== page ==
Sunday, September 18, 2011

A discourse on the Coalition Tax strategy

I have been mulling over the general tax-raising policies of the Coalition recently, and come to the conclusion that—barring a few jarring issues—the general movement is in the right direction.

Before I move onto the specifics, however, there are a few assumptions that should be stated.
  1. Tax is theft and therefore a bad thing.
    Tax is simply legalised theft, and is therefore, at best, a necessary evil. If one is to have a state then one almost certainly needs taxes to support it. But, simply from a moral perspective, should be kept as low as possible: most importantly, the level of tax should not be levied at such a level that people are then struggling to survive.

  2. But, given the above, the best taxes are those that are, at least partially, voluntary. I have, for many years, opined that a sales tax (with VAT-style exemptions for "essential goods") as being the best tax precisely because people do not have to go out and buy shit. And the shit that they do have to buy—such as unprocessed food—is exempt.
  3. Different types of taxes have different effects on the economy.
    This should be self-evident: if you tax savings, people will save less. If you tax work, then fewer people will work. And if you tax jobs, then fewer jobs will be created. This is not rocket science.

  4. Tax incidence is important.
    With any tax, it is not necessarily those on whom it is immediately levied who actually pay the tax. Companies, for instance, do not pay tax—no, really, they don't. All taxes, everywhere, must at some point come out of the pocket of a living, breathing human being. And companies aren't.

    Companies do not pay corporation tax: the tax incidence falls on the shareholders (in lower dividends) and the workers (in the form of lower wages). Most studies find that it is the workers who bear the greater part of corporation tax.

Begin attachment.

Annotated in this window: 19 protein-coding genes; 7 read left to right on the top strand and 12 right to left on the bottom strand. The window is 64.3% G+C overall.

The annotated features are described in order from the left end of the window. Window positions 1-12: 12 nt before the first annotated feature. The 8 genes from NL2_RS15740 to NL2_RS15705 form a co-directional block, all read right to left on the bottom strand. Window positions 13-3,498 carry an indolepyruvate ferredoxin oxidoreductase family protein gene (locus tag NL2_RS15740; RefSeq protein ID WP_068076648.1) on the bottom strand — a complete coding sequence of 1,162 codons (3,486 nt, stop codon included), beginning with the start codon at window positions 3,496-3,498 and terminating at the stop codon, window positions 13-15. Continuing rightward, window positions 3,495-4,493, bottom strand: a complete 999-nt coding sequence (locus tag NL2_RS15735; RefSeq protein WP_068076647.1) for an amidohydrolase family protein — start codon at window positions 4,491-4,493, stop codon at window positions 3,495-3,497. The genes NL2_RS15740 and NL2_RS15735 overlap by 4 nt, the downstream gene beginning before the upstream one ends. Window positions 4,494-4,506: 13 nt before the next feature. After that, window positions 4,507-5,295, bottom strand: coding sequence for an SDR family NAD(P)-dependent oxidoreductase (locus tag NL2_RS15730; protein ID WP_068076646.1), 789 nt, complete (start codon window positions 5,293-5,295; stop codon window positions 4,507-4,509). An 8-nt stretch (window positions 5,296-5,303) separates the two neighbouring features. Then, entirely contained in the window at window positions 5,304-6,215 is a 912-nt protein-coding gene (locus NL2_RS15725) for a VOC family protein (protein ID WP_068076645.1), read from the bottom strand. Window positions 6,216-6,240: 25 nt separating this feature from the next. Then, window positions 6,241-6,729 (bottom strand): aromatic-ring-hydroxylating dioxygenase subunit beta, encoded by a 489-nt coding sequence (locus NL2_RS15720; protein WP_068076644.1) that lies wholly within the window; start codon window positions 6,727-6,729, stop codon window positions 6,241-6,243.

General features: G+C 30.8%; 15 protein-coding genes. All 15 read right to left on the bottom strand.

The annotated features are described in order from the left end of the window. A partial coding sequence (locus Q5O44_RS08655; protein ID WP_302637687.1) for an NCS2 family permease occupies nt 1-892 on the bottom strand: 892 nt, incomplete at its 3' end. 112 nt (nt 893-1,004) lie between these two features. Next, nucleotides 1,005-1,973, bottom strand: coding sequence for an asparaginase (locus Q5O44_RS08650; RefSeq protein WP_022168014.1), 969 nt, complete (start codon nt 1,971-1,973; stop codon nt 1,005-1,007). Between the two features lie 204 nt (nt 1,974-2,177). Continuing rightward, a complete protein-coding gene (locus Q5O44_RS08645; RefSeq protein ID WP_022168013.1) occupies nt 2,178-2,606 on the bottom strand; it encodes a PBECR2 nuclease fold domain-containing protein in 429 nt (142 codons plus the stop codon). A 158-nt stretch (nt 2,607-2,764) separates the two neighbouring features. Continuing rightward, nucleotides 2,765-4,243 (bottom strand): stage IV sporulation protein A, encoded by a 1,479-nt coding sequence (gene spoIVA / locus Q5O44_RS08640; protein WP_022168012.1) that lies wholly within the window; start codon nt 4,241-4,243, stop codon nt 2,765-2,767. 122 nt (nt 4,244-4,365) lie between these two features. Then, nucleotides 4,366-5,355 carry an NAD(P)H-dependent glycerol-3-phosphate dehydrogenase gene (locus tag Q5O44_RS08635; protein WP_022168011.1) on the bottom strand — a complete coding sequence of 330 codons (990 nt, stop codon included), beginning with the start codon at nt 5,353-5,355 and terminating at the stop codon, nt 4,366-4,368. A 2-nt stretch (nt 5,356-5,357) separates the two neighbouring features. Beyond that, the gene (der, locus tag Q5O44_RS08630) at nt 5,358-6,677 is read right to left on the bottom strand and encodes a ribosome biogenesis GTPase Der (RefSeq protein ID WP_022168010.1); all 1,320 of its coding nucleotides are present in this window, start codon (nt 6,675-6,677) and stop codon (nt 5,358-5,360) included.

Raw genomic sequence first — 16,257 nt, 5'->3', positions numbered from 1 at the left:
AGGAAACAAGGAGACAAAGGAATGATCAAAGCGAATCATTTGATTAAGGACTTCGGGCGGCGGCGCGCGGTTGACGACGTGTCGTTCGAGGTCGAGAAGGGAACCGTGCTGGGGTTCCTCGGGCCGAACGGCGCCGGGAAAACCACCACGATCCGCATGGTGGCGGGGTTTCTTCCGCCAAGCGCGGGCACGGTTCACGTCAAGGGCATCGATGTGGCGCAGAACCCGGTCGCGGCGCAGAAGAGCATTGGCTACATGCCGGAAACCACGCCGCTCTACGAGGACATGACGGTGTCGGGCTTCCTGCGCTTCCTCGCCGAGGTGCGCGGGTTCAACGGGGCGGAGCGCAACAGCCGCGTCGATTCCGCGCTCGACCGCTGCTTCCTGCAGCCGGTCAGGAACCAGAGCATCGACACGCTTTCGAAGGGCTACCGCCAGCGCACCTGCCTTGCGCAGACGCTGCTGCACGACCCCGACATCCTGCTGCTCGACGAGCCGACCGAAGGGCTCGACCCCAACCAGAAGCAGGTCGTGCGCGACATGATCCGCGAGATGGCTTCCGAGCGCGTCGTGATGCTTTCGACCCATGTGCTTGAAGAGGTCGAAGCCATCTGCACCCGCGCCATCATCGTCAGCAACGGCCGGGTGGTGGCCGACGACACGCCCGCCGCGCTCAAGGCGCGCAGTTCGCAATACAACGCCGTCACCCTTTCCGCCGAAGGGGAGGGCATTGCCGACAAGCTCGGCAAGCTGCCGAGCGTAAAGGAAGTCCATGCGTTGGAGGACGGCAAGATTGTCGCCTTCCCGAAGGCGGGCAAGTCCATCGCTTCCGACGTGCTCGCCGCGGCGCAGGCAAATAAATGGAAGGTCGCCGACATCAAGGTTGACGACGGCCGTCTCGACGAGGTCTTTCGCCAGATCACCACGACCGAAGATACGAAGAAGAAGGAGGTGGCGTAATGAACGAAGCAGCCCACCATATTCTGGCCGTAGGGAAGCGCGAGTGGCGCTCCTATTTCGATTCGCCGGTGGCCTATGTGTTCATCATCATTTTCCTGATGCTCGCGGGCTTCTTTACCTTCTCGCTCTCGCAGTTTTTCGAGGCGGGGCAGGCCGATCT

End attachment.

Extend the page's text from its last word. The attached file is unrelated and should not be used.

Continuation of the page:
5. People spend their own money better than the state can.
    It is not simply that people spend their money more efficiently than the state—although they do. It is that people spend their own money on things that they themselves want: the state has to guess what many millions of people want. And, in any case, the state tends to spend money on what will get its politicians re-elected.

So, given all of the above, you are now in the Coalition government and economic growth is absolutely critical to your strategy—what do you do? Bearing in mind, of course, that you have a crippling deficit which needs to be reduced and so you cannot cut taxes across the board.

The vast majority of employment in the country is provided by companies, and the vast majority of new jobs are created by small and medium size enterprises (SMEs). Quite apart from the historical significance of unemployment figures, people with jobs have money: this enables them to buy stuff, and it also reduces the benefits that the state has to pay out.

Companies generally need some capital backing to operate and grow, especially in the early stages—and especially if they are making an actual product (because, largely, the product needs to be researched, designed and made before it can be sold).

So, you want to encourage people to invest capital into companies; you want to ensure that companies produce valuable products; you want to ensure that companies can afford to employ people, and you want to ensure that companies can pay their workers a decent wage.

So, let's see what the Coalition have done.
  • Raised Capital Gains Tax:FAIL. This discourages people from investing in companies because their capital returns will be reduced.

  • Raised Employers and Employees National Insurance Contributions (NICs): FAIL. Quite simply, employers NICs are a tax on job creation.

  • Lowered Corporation Tax: MINOR WIN. For the obvious reason that, as stated above, companies do not pay taxes. This might also help to offset the NICs rise: however, this only benefits profitable companies, which many start-ups, initially, are not.